Q. What is the consequential impact of inability to maintain dividend year after year?

      Only a company with sustainable profitability and cash flows can expect to reasonably pay dividend year after year. If any other company claims the same, it is a hoax. If the stock of the company in question is a growth stock such as Qualcomm (NYSE), the shareholders may pardon a stingy dividend policy. Such shareholders expect to be compensated via a fat capital appreciation and hardly through the dividend. On the hand, if the shareholders are sensitive to dividend decisions of the company it is not a good idea to have an irregular policy. For example, Avista Corp and CMS Energy Corporation (NYSE) have been consistently paying dividends for a while. Investors which buy into these companies are conditioned to expect the same. Having established the expectation of regular dividends, the companies must ensure regular payouts. The failure of same could drive down the prices.

      Types of Dividend Decision

      There are various types of dividends and dividend decisions.

      Stable Dividends

      • Same amounts of dividends are paid out every year irrespective of the profitability.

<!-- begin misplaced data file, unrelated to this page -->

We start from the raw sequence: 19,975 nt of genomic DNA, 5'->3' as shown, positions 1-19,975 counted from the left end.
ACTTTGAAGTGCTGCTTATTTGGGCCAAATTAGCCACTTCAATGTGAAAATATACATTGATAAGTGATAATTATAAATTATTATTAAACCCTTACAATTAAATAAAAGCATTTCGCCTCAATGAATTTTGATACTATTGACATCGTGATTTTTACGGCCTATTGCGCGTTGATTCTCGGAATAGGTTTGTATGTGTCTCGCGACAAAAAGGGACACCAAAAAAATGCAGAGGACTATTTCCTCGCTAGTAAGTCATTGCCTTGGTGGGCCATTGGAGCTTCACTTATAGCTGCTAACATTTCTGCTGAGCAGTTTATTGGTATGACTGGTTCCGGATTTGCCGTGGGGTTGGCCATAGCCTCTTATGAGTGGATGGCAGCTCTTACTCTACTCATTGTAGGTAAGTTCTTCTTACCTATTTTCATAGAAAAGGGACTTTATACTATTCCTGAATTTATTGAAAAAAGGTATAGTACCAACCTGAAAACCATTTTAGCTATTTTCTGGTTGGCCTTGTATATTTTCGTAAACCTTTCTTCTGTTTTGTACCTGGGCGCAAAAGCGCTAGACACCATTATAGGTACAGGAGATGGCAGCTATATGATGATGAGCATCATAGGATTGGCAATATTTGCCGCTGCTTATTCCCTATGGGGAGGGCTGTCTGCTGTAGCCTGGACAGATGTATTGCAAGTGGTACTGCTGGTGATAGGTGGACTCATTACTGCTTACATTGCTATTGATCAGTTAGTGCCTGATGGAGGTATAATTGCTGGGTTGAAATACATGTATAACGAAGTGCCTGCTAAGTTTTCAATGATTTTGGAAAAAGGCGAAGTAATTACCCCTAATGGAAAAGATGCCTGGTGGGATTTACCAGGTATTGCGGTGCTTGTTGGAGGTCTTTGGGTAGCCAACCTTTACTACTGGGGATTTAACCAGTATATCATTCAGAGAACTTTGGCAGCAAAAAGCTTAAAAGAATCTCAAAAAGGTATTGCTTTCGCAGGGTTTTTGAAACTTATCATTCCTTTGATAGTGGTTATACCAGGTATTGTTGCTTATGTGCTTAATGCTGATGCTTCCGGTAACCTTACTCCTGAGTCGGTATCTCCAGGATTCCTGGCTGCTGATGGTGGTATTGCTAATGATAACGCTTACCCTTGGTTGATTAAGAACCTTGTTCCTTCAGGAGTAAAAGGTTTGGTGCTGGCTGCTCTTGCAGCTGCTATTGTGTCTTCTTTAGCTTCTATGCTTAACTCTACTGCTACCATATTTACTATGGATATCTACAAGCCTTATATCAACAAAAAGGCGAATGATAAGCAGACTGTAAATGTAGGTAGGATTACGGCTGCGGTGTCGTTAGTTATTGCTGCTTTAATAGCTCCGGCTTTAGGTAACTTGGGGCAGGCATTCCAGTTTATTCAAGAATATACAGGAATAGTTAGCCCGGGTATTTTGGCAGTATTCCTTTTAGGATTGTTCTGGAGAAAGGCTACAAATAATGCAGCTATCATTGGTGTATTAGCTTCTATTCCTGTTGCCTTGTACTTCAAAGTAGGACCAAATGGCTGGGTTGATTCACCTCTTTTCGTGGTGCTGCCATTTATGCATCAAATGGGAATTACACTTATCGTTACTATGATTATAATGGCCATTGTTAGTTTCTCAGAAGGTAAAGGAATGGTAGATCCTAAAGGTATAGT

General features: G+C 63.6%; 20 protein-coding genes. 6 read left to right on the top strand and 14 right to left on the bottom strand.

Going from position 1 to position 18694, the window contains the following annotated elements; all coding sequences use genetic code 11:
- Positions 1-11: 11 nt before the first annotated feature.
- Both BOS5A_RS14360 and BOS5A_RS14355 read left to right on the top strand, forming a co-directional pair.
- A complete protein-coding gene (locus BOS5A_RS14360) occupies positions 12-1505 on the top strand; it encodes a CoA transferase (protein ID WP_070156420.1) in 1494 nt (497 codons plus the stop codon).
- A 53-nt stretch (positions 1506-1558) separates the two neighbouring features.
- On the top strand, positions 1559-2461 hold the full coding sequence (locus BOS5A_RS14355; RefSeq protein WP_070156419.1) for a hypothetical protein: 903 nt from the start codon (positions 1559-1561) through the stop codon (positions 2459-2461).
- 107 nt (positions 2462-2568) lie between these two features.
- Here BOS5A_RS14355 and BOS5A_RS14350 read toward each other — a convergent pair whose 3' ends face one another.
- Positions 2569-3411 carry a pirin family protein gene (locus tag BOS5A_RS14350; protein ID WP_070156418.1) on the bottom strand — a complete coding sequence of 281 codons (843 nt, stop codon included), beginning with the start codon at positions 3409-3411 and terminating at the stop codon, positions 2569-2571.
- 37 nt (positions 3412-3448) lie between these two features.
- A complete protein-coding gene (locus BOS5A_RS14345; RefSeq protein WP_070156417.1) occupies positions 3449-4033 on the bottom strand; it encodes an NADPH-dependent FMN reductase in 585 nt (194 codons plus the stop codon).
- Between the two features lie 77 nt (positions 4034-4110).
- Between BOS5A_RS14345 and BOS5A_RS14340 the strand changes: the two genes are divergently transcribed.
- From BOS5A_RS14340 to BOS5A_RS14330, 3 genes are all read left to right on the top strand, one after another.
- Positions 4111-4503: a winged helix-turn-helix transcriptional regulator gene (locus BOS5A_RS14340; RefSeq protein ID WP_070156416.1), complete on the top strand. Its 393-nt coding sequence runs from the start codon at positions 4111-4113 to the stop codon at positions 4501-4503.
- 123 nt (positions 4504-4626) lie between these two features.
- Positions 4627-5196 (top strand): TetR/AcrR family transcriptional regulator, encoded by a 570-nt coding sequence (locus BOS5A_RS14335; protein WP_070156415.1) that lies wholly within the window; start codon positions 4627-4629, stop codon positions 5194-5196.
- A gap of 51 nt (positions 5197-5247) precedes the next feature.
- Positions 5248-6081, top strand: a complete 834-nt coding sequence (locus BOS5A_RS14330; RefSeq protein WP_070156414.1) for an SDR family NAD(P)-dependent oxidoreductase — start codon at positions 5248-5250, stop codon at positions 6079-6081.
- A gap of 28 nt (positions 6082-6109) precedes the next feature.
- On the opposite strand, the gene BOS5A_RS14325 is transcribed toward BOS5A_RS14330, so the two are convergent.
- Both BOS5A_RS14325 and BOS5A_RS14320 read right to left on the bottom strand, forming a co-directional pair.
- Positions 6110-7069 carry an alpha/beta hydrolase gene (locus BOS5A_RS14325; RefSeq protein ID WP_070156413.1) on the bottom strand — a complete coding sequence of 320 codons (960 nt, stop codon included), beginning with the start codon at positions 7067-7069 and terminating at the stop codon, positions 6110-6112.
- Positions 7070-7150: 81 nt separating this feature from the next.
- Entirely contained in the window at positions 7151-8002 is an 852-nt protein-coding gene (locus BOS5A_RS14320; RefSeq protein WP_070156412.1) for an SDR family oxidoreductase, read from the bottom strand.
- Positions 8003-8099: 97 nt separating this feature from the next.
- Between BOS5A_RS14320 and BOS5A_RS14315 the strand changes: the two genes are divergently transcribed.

• Shareholders remain immune to fluctuations and volatility faced by the company.
      • Only long-standing and established companies with steady cash flows can afford to follow this policy
      • Investors that buy into these companies have a low risk appetite. They also do not get to participate in the profits of the company

      Constant Dividends

      • Dividends are paid at a fixed percentage of the profits.
      • The brunt of recession is as much borne them as much they reap benefits of the boom.
      • This policy is suitable for companies in their infancy stage as well as those prone to volatility.
      • Investors of these companies are risk-taking. They prefer to swing with the company in its earnings

      Alternate Dividend Decisions

      A company may not always issue the dividend in cash. A stock dividend is a significant option with the management for recourse to non-cash options. It is a handy tool to which management may resort to when it wants to balance both, shortage of cash and shareholder expectations. Such decisions are only made in exceptional circumstances.

      References: Dividend Decisions, Strategic Financial Management, CA Final.